People often ask me (Russell), “What’s the difference between espresso and coffee”. Additionally, many people want to know the difference between espresso beans vs coffee beans.” What many people are looking for is espresso or coffee that’s smooth. In other words, not bitter, but instead smooth and full of flavor.
This article is going to be quite eye opening for most of you. You’ll learn a lot about the difference between espresso and coffee. Additionally, you’ll learn about:
- Best espresso beans vs coffee beans
- Right brewing techniques
- Best roasts for espresso and coffee
- Importance of fresh roasted beans
- Why good grinding is so important
- Most importantly what are the best beans for espresso.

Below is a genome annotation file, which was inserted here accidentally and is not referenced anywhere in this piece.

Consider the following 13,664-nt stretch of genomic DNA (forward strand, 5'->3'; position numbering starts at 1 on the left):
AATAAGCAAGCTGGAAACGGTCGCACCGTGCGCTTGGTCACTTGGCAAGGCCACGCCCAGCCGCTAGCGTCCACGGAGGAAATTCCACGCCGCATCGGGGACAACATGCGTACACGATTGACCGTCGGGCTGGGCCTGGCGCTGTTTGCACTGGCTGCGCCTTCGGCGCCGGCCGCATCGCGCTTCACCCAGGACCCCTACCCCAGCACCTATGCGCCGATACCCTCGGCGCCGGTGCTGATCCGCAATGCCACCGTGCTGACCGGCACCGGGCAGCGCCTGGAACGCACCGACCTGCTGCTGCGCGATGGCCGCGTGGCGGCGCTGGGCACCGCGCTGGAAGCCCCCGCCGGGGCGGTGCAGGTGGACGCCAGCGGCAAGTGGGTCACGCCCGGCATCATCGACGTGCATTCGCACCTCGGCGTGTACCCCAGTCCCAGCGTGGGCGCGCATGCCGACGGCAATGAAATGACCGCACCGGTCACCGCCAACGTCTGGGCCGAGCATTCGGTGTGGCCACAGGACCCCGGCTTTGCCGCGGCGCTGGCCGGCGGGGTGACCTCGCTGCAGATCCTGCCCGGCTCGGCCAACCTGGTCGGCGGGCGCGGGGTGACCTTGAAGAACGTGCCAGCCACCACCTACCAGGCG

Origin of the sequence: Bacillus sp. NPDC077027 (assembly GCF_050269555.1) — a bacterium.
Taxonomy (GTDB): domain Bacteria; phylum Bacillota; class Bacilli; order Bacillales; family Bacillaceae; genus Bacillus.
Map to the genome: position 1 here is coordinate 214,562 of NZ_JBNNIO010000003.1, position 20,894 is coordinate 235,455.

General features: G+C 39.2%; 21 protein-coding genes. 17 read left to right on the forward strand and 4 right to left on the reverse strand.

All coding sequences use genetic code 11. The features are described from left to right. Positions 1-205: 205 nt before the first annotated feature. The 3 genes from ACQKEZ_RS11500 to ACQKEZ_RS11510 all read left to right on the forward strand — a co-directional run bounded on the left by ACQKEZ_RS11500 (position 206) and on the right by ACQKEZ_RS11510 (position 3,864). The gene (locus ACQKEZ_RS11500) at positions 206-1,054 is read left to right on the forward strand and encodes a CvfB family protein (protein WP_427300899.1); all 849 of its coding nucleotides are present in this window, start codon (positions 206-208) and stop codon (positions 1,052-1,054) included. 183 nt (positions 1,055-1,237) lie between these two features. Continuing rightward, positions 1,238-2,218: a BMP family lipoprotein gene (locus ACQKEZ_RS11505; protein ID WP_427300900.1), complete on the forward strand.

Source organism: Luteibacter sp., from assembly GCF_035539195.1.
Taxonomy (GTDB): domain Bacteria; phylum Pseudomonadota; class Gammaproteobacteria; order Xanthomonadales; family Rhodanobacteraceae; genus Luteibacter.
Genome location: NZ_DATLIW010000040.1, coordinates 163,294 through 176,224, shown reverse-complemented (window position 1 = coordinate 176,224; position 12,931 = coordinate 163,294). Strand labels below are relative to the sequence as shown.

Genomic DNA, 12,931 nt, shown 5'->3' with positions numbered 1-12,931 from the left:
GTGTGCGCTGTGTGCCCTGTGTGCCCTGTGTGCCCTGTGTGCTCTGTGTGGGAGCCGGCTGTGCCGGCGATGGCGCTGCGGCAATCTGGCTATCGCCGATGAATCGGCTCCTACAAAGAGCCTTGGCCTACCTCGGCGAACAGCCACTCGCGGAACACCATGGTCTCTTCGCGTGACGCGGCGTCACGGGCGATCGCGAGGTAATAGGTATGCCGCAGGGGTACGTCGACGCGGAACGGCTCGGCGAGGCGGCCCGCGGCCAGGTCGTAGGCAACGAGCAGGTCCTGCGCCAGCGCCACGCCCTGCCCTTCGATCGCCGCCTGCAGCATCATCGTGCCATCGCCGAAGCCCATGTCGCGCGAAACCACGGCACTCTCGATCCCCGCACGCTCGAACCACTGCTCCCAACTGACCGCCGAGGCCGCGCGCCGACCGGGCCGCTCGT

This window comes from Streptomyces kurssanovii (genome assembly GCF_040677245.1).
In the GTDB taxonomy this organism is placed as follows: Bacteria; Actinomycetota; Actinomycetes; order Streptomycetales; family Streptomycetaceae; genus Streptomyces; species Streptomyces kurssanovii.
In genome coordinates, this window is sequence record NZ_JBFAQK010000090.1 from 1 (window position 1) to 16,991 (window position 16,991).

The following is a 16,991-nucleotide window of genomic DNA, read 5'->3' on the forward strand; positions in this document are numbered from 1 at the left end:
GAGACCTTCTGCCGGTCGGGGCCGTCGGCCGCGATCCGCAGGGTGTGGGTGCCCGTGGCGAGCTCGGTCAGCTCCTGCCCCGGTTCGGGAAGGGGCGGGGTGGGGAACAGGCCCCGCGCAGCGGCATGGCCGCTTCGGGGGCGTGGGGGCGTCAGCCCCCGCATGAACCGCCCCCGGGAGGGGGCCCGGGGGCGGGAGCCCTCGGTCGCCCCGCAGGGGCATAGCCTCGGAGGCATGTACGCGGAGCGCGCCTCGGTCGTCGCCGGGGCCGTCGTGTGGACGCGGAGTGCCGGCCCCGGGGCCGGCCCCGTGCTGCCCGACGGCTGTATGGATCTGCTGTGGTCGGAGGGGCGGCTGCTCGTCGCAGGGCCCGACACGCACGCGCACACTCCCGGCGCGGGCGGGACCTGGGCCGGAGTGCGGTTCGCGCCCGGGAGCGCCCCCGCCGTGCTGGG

Difference Between Espresso and Coffee
Espresso is an Italian word, which literally means “Express”, i.e. quick or fast. The espresso machine was not invented to create a better cup of coffee. It was in fact invented for the sole purpose of making coffee faster. But, leave it to the French to use it to make espresso into a gourmet cup of coffee. AND, leave it to the Americans to commercialize it into an entire industry.
So, just to be clear. “Espresso” is a brewing technique; period; end of story. It is not a bean; not a drink; not a roast, and most certainly not a blend. Espresso IS coffee. There is no difference. Sure there are many different ways to brew coffee. Espresso is just one of them.
What makes the espresso machine unique is that it brews coffee using high-pressure steam, which produces a very strong and quite bitter cup of concentrated coffee, which the American coffee industry calls “an espresso”.
Espresso vs Coffee Beans
As I just said above, there is no such thing as an espresso bean. There is no such thing as an espresso roast. Nor is there an espresso blend. Espresso is simply a brewing technique. Therefore, every time you see a bag of “Espresso Beans” or “Espresso Roast”, just thing “Bullshit Marketing”.